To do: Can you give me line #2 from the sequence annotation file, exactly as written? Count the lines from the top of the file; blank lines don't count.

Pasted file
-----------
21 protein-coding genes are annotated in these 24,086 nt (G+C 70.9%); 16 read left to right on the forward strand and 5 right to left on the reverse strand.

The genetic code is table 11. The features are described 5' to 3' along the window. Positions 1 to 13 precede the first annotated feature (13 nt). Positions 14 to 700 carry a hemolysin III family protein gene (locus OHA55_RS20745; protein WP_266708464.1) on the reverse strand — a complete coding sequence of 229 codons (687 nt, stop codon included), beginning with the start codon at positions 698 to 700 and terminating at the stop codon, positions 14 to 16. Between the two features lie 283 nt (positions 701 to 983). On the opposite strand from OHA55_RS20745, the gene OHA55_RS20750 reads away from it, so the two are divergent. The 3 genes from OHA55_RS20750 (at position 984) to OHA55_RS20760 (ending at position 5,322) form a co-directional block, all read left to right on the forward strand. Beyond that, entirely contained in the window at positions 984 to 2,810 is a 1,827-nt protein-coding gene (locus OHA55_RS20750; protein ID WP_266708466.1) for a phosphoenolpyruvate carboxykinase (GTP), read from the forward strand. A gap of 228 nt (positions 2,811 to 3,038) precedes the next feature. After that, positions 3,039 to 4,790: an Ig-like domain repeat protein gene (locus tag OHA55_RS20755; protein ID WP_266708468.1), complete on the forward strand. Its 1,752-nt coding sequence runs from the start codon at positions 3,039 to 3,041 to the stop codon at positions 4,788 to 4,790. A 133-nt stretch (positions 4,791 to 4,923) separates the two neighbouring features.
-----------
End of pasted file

The genetic code is table 11. The features are described 5' to 3' along the window. Positions 1 to 13 precede the first annotated feature (13 nt). Positions 14 to 700 carry a hemolysin III family protein gene (locus OHA55_RS20745; protein WP_266708464.1) on the reverse strand — a complete coding sequence of 229 codons (687 nt, stop codon included), beginning with the start codon at positions 698 to 700 and terminating at the stop codon, positions 14 to 16. Between the two features lie 283 nt (positions 701 to 983). On the opposite strand from OHA55_RS20745, the gene OHA55_RS20750 reads away from it, so the two are divergent. The 3 genes from OHA55_RS20750 (at position 984) to OHA55_RS20760 (ending at position 5,322) form a co-directional block, all read left to right on the forward strand. Beyond that, entirely contained in the window at positions 984 to 2,810 is a 1,827-nt protein-coding gene (locus OHA55_RS20750; protein ID WP_266708466.1) for a phosphoenolpyruvate carboxykinase (GTP), read from the forward strand. A gap of 228 nt (positions 2,811 to 3,038) precedes the next feature. After that, positions 3,039 to 4,790: an Ig-like domain repeat protein gene (locus tag OHA55_RS20755; protein ID WP_266708468.1), complete on the forward strand. Its 1,752-nt coding sequence runs from the start codon at positions 3,039 to 3,041 to the stop codon at positions 4,788 to 4,790. A 133-nt stretch (positions 4,791 to 4,923) separates the two neighbouring features.